Similar to the literature, this study found pain to be mainly neuropathic and occurring in the lower limbs below the level of injury (Adriaansen et al. 2013; Varghese et al. 2020). This study found higher serious aberrant drug-taking behaviour (44%) in the 50 participants who used pain medication, in contrast to Clark et al. (2017) and Krause et al. (2015) who found it to be only 17.6% and 26% respectively. Clark et al. (2017) further found that PWSCI who are at risk of misusing pain medication are those who experience greater pain severity and interference, similar to the findings of the current study and those by Jamison, Link & Marceau (2009). In this study, PWSCI who had serious aberrant drug-taking behaviour had more severe pain than those who were not at risk of PMM.

Opioids were the most common type of medication participants in this study used to manage pain, despite neuropathic pain being the most reported type of pain. Anticonvulsants are the recommended first-line pharmacological intervention for neuropathic pain (Davari et al. 2020).

Prescription of opioids to manage pain is common. However, there has been growing contention among HCPs regarding the prescription of opioids because of their harmful effects (Huber et al. 2016). Opioids are infamous for causing dependency and the risk of fatal overdoses is high in an already vulnerable population group such as PWSCI with pain who use pain medication for a prolonged period (Graupensperger et al. 2019; Hand, Krause & Simpson 2018).

Graupensperger et al. (2019) noted that PWSCI have 7.97 greater odds of developing opioid misuse than their able-bodied counterparts. There is already an increasing rate of overdose deaths in the able-bodied population because of opioid analgesics over the past decade, with an estimated 3–78% of able-bodied people with chronic pain misusing prescribed pain medications (Clark et al. 2017). World Health Organization (WHO 2021) reports that more than 70% of approximately 500 000 deaths are related to opioid use, with overdoses accounting for more than 30% of the deaths. Apart from the risk of misuse, common side-effects of opioid use include dizziness, gastrointestinal side-effects such as nausea, vomiting, constipation, and drowsiness and dizziness, among others (Huber et al. 2016). Various factors have been identified that place users at higher risk of opioid abuse such as previous opioid abuse, taking high doses of opioids, and taking opioids in combination with psychotropic medications and central nervous system depressants (Huber et al. 2016; WHO 2021).

This study found that the type of medication predicts PMM, and although opioids were commonly used by participants in this study, the findings are not conclusive on the specific type of medication as various opioid combinations were used. It is common practice for multiple pain management medications to be prescribed for PWSCI, over and above the other medications necessary for bladder or bowel care, spasticity, and other comorbidities such as hypertension (Cadel et al. 2020; Kitzman, Cecil & Kolpek 2017). The multiple pharmacological treatments are termed polypharmacy and come with challenges for HCPs as they need to balance the potential benefits and risks of using many medications to address all medical problems (Kitzman et al. 2017). This study found that 29.8% of participants used a combination of prescription drugs just to manage pain, as compared to 57% found by Kitzman et al. (2017) for overall management following SCI. Although acknowledging that appropriate prescription of polypharmacy can improve the well-being of PWSCI, prescribing multiple pharmacological interventions inappropriately may result in an increased risk of negative drug interactions and ultimately have harmful effects on an individual’s health (Brose, Schneck & Bourbeau 2019; Cadel et al. 2020). Dependency on any drug has dire consequences, such as increased risks of falls because of drowsiness and constipation, which may trigger autonomic dysreflexia, a life-threatening syndrome in PWSCI at or above T6 characterised by a spike in high blood pressure (Brose et al. 2019; Eldahan & Rabchevsky 2018).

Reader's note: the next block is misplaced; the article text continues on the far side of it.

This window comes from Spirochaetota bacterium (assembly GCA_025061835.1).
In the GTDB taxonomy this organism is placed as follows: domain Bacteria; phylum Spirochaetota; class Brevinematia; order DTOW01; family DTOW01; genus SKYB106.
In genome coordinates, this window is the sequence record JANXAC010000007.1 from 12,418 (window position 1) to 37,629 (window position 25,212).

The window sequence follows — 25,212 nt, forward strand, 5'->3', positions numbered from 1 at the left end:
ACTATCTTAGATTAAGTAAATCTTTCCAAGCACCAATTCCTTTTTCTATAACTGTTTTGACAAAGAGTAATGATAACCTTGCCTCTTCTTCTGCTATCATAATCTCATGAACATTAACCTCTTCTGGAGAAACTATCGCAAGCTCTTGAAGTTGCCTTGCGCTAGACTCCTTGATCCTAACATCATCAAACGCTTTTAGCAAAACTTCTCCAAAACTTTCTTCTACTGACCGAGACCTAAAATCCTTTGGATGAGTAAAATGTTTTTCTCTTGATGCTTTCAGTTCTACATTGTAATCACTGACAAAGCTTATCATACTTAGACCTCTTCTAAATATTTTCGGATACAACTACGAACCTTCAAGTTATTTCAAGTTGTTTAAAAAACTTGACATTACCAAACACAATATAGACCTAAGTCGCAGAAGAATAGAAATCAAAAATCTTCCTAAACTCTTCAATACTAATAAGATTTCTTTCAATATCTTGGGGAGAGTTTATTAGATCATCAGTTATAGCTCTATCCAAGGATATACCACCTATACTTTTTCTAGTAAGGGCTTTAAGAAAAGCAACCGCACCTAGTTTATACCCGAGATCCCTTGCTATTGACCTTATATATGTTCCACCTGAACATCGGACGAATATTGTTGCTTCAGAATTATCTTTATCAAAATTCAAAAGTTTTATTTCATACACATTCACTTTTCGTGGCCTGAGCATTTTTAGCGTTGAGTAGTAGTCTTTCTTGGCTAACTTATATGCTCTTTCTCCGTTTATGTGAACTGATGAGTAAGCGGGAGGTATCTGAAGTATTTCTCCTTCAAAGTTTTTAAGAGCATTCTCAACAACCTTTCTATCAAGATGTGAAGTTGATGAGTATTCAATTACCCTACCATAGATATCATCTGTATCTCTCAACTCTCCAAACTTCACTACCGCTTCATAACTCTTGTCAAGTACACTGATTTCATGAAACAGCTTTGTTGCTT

Although not tested in this study, PWSCI have reported addiction to prescription medication, especially after many years of use (Fogelberg et al. 2017). Healthcare providers should screen their patients for substance abuse disorders before prescribing medication that increases the risk of dependency (Bombardier et al. 2021; Brose et al. 2019).

The findings of this study suggest that HCPs prescribe opioid medication for the general complaint of pain without ascertaining the exact type of pain PWSCI report. Participants in this study reported that their HCPs did not spend enough time explaining the pain medication, nor did they find it useful to call their HCP to talk about how the pain medication is working. The general lack of time by HCPs to properly assess pain and the reduced interest by HCPs in listening to patients’ concerns and offering treatment methods other than medication are also identified in the literature as barriers to pharmacological pain management (Buscemi et al. 2018; Guilcher et al. 2020; Löfgren & Norrbrink 2012). People with SCI trust their HCPs and would quit their current pain medication if a new one was recommended by their HCP. The involvement of HCPs in optimising pain management is paramount, and by reducing opioid prescription, HCPs may not only be reducing the risk of PMM by PWSCI but potentially improve self-efficacy and engagement in physical activity in reducing pain. Self-managing pain is the lowest among PWSCI who are prescribed higher dosages of opioids (Morasco et al. 2017) and by limiting opioid use, PWSCI may gain confidence in their ability to perform the tasks (such as physical exercises) necessary to relieve their pain. This study found that less than half of PWSCI who reported pain used pain medication, suggesting the use of pain medication as the last resort. This is also supported by the majority of the participants finding it important to try other ways of managing their pain in addition to the pain medication. It must be noted that some PWSCI showed good pain medication use behaviour. The majority of PWSCI only used the medication for its intended use, did not drink alcohol to help control their pain, did not take additional sedatives to assist the pain medication, nor did they borrow pain medication from others or get their medication from more than one HCP.